A couple of weeks back I got to share a coffee with someone who I consider to be an absolute inspiration. I have written about Kurt Fearnley before, and how inspiring I have found his achievements, especially his walk of the Kokoda track.
Well, as a result of that blog post Kurt sent me a response through twitter and it culminated in us catching up for a coffee at his favourite coffee haunt to have a chat. Kurt is one of the most down to earth and easy-going guys I have met, and is incredibly humble. It was awesome to be able to chat with him and ask him a bunch of questions, which I have the pleasure of presenting to you here.
Are you living your dream? What did you dream about doing when you were a kid?
[KF] As a kid, I wanted to be a fireman or a rugby league player because as far as my family and I was concerned I wasn’t any different. As a teenager I discovered wheelchair racing and that was it. I knew what I wanted to do. I wanted to race marathons.
Why made you decide that you wanted to compete in marathons etc?
[KF] Because they were the ultimate! They were the toughest to do, the pinnacle. If I was going to give them a go, I was going to do the most challenging.
Has there ever been times when you have wanted to give up along the way?
[KF] Yeah, I have fleetingly had thoughts like that, but they always pass.
At those times when you feel unmotivated, or you have setbacks, how do you overcome it?
[KF] I just remind myself of what it is I want. I learned at a young age on the farm, that it all washes off in the end. I mean, I literally crawled all around the farm through dirt etc, and it all washes off in the end. You just do what you have to do to get through it. Sometimes I vocalise what it is I want, why I am doing it… I speak it out loud to remind myself of the purpose.
What tests your comfort limits? Is there much training wise that really tests you?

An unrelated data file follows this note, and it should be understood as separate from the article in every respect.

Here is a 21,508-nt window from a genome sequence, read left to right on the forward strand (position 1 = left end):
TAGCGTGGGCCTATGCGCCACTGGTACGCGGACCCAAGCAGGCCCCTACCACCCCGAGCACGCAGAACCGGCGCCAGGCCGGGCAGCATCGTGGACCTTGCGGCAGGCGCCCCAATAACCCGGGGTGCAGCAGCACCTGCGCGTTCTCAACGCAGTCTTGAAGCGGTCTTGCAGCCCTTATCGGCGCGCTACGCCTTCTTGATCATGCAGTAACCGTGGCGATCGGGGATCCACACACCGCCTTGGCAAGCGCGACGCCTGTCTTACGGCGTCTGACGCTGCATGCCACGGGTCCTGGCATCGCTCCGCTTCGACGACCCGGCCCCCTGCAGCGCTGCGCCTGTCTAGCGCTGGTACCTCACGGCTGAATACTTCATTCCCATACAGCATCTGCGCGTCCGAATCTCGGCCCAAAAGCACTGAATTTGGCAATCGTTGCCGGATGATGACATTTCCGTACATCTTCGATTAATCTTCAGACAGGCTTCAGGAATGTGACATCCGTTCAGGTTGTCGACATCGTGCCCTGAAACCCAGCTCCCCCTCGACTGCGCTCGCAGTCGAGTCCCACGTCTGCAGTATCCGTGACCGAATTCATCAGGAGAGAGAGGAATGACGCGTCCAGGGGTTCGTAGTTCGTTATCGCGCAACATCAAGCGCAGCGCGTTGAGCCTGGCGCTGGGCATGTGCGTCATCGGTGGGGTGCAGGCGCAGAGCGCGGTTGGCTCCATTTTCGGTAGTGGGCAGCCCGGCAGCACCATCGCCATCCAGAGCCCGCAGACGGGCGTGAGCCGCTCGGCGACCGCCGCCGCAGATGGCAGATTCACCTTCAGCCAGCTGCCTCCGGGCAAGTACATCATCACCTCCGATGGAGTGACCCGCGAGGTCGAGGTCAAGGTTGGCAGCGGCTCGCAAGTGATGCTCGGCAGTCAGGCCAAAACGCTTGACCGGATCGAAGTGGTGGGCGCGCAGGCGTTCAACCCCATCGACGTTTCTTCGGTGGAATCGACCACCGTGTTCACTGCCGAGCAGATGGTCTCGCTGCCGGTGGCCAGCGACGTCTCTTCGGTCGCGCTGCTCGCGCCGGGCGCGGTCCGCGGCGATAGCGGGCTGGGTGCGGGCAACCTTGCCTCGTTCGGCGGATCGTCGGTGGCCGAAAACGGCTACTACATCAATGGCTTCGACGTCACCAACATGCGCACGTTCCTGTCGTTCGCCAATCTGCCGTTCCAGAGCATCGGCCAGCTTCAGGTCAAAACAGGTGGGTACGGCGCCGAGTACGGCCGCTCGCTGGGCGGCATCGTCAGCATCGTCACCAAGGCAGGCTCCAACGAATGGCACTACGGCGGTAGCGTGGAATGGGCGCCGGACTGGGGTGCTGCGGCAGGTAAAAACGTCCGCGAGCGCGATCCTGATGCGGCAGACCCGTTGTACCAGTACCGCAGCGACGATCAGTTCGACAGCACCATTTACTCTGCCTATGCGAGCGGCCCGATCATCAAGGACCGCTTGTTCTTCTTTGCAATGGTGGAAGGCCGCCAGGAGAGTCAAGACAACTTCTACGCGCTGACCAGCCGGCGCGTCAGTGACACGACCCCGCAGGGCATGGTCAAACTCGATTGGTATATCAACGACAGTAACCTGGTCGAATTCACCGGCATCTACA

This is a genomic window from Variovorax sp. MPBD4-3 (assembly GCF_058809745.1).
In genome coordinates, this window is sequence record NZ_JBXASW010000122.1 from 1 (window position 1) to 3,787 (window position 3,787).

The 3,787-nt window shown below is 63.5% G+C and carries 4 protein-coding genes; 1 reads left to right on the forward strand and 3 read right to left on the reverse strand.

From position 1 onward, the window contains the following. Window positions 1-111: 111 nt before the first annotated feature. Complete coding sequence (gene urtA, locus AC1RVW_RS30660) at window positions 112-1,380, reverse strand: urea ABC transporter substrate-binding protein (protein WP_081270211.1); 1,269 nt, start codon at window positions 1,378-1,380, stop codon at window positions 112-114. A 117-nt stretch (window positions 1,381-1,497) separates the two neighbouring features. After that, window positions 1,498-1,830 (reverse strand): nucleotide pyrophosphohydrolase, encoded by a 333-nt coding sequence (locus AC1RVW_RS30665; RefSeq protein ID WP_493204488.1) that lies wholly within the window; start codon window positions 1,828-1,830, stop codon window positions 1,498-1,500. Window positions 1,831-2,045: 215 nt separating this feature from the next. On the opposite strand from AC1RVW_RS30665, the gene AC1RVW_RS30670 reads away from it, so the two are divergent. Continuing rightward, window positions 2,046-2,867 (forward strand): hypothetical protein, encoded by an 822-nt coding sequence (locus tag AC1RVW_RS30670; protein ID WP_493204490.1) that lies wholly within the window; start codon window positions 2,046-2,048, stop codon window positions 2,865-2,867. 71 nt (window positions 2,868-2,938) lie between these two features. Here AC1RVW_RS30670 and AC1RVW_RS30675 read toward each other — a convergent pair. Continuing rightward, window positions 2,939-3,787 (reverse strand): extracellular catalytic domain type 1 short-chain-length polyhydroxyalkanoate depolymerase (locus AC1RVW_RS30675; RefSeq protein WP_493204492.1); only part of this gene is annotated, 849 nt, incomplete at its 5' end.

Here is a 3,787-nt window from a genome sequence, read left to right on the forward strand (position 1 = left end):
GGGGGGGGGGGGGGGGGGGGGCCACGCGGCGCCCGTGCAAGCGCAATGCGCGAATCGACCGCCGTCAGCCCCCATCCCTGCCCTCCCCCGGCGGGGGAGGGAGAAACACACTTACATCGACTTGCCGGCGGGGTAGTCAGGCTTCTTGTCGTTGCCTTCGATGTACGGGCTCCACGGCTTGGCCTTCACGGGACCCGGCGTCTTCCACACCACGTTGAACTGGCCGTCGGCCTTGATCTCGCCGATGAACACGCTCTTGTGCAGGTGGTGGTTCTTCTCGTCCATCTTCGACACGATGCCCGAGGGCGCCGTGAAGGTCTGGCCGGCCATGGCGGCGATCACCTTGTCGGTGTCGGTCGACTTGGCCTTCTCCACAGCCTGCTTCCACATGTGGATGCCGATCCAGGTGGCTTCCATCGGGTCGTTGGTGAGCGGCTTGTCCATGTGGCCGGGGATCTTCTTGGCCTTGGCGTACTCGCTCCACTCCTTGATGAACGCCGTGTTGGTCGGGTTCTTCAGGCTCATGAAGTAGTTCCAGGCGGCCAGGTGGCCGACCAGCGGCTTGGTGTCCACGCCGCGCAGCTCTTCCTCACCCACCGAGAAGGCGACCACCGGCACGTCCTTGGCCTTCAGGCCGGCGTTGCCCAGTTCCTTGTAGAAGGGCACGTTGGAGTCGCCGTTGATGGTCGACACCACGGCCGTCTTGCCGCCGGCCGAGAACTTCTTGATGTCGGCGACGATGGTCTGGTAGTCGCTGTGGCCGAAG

[KF] Not really for training, no.. if I am not enjoying the training or if I am finding it really tough, I just have to remind myself that it’s necessary. Something that does test my comfort zones sometimes is being an advocate. For example, the incident that happened with the airline after the Kokoda trek. It wasn’t something I intentionally sought out, but you sometimes have to do what is right. Those sort of things can test the comfort zones.
Has there been times when you have doubted yourself and if so, how did you overcome it?
[KF] In my teen years when I was competing I did used to doubt myself in terms of competing, but not anymore. I overcame it from achieving goals… Setting 100 goals and then achieved them all builds the confidence. Anything I set for myself now, I truly believe I can do it.
What would you do if it all came to an end tomorrow?
[KF] I’d go back to teaching. I am a qualified teacher and manage to get a few days in per year at the moment. It’s something I really enjoy.
If you were to say that there was one major thing that has contributed to your success, what would it be?
[KF] Without a doubt, the people around me. My family, fiancé, friends, coach.. my support network.
What is the toughest/scariest thing you have ever done?
[KF] Kokoda (BH – not surprisingly no hesitancy here). Kokoda was decided about 2 years prior to when the trip actually took place. The trip came about after a cousin took his own life a few years back. My brother and I wanted to do something to honour him, and we came up with the idea of doing Kokoda. It was sad that he didn’t feel like he could talk to his family about it. We wanted to raise the awareness of depression and other men’s issues and so that is how it came about.
Kokoda was terrifyingly difficult, but it was nothing compared to the two years training leading up to it. The two years training was torture. I would train for hours out on the Fernleigh Track, and then come home and put a couple of tracksuits on and walk up two flights of stairs for an hour straight. That was really tough. In the final 6 months leading up to the actual trip it was the most difficult. Fears crept in, and it was pretty overwhelmed with everything that was going on. I got through it by focussing on and taking care of the small things I could control.. for example making sure I had all my gloves right, kneepads organised etc. The big stuff took care of itself.
What is your greatest achievement to date?
[KF] I haven’t achieved it yet. I have got a number of goals that I want to achieve, Gold in London 2012 being one of them. I really want to get that gold medal. It will make it 3 straight marathons, which no-one has done before.
If you could give one piece of advice to all the people out there who are trying to achieve their dreams, what would it be?
[KF] Break it down to small steps… Lots of them. Just keep chipping away at the next step and you will get there.
I’d like to personally thank Kurt once again for sharing his time with me. In turn I get to share with you these great insights to an achiever who has reached the pinnacle of his chosen field.
Hope you enjoyed them!
Have a great week!
PS - Kurt would like to explain to everyone that he is taking part in Movember ;-)
Check out his website http://www.kurtfearnley.com